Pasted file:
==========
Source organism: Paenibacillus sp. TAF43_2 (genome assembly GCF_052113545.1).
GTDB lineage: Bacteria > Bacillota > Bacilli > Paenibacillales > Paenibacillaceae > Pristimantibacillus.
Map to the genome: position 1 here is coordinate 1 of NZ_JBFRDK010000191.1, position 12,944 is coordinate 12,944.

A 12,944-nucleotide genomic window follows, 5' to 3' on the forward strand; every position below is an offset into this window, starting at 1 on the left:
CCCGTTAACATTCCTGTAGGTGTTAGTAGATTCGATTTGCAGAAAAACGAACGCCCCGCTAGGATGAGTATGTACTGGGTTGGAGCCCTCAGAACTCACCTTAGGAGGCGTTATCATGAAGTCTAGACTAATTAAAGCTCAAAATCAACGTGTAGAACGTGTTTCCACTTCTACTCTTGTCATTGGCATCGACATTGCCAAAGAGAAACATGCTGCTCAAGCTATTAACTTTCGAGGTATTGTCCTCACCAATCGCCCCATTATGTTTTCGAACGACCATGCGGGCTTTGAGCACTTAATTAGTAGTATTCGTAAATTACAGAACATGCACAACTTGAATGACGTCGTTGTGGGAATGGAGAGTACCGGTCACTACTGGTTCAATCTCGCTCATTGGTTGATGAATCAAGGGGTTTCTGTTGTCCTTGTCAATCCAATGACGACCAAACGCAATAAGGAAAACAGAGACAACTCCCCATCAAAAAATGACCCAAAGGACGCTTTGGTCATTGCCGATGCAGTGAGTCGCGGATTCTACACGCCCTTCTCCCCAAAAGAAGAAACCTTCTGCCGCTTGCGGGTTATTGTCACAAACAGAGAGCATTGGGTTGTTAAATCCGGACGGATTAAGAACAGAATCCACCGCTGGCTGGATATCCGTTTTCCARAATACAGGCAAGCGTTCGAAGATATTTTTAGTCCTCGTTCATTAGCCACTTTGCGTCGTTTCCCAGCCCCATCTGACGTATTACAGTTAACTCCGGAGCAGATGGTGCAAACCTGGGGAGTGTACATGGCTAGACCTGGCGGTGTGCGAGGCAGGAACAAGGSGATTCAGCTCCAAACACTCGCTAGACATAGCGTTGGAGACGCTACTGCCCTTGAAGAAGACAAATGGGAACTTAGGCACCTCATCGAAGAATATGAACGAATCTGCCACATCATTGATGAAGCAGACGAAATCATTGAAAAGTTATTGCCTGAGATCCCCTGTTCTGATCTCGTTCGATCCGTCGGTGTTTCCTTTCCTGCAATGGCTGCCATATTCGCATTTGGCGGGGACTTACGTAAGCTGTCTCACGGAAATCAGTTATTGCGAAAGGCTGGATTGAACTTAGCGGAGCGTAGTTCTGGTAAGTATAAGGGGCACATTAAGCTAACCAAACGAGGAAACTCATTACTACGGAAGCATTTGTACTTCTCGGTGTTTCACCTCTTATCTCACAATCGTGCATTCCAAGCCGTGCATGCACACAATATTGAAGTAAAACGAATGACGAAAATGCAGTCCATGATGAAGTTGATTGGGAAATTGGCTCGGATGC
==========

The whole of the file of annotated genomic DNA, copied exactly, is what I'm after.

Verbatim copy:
Source organism: Paenibacillus sp. TAF43_2 (genome assembly GCF_052113545.1).
GTDB lineage: Bacteria > Bacillota > Bacilli > Paenibacillales > Paenibacillaceae > Pristimantibacillus.
Map to the genome: position 1 here is coordinate 1 of NZ_JBFRDK010000191.1, position 12,944 is coordinate 12,944.

A 12,944-nucleotide genomic window follows, 5' to 3' on the forward strand; every position below is an offset into this window, starting at 1 on the left:
CCCGTTAACATTCCTGTAGGTGTTAGTAGATTCGATTTGCAGAAAAACGAACGCCCCGCTAGGATGAGTATGTACTGGGTTGGAGCCCTCAGAACTCACCTTAGGAGGCGTTATCATGAAGTCTAGACTAATTAAAGCTCAAAATCAACGTGTAGAACGTGTTTCCACTTCTACTCTTGTCATTGGCATCGACATTGCCAAAGAGAAACATGCTGCTCAAGCTATTAACTTTCGAGGTATTGTCCTCACCAATCGCCCCATTATGTTTTCGAACGACCATGCGGGCTTTGAGCACTTAATTAGTAGTATTCGTAAATTACAGAACATGCACAACTTGAATGACGTCGTTGTGGGAATGGAGAGTACCGGTCACTACTGGTTCAATCTCGCTCATTGGTTGATGAATCAAGGGGTTTCTGTTGTCCTTGTCAATCCAATGACGACCAAACGCAATAAGGAAAACAGAGACAACTCCCCATCAAAAAATGACCCAAAGGACGCTTTGGTCATTGCCGATGCAGTGAGTCGCGGATTCTACACGCCCTTCTCCCCAAAAGAAGAAACCTTCTGCCGCTTGCGGGTTATTGTCACAAACAGAGAGCATTGGGTTGTTAAATCCGGACGGATTAAGAACAGAATCCACCGCTGGCTGGATATCCGTTTTCCARAATACAGGCAAGCGTTCGAAGATATTTTTAGTCCTCGTTCATTAGCCACTTTGCGTCGTTTCCCAGCCCCATCTGACGTATTACAGTTAACTCCGGAGCAGATGGTGCAAACCTGGGGAGTGTACATGGCTAGACCTGGCGGTGTGCGAGGCAGGAACAAGGSGATTCAGCTCCAAACACTCGCTAGACATAGCGTTGGAGACGCTACTGCCCTTGAAGAAGACAAATGGGAACTTAGGCACCTCATCGAAGAATATGAACGAATCTGCCACATCATTGATGAAGCAGACGAAATCATTGAAAAGTTATTGCCTGAGATCCCCTGTTCTGATCTCGTTCGATCCGTCGGTGTTTCCTTTCCTGCAATGGCTGCCATATTCGCATTTGGCGGGGACTTACGTAAGCTGTCTCACGGAAATCAGTTATTGCGAAAGGCTGGATTGAACTTAGCGGAGCGTAGTTCTGGTAAGTATAAGGGGCACATTAAGCTAACCAAACGAGGAAACTCATTACTACGGAAGCATTTGTACTTCTCGGTGTTTCACCTCTTATCTCACAATCGTGCATTCCAAGCCGTGCATGCACACAATATTGAAGTAAAACGAATGACGAAAATGCAGTCCATGATGAAGTTGATTGGGAAATTGGCTCGGATGC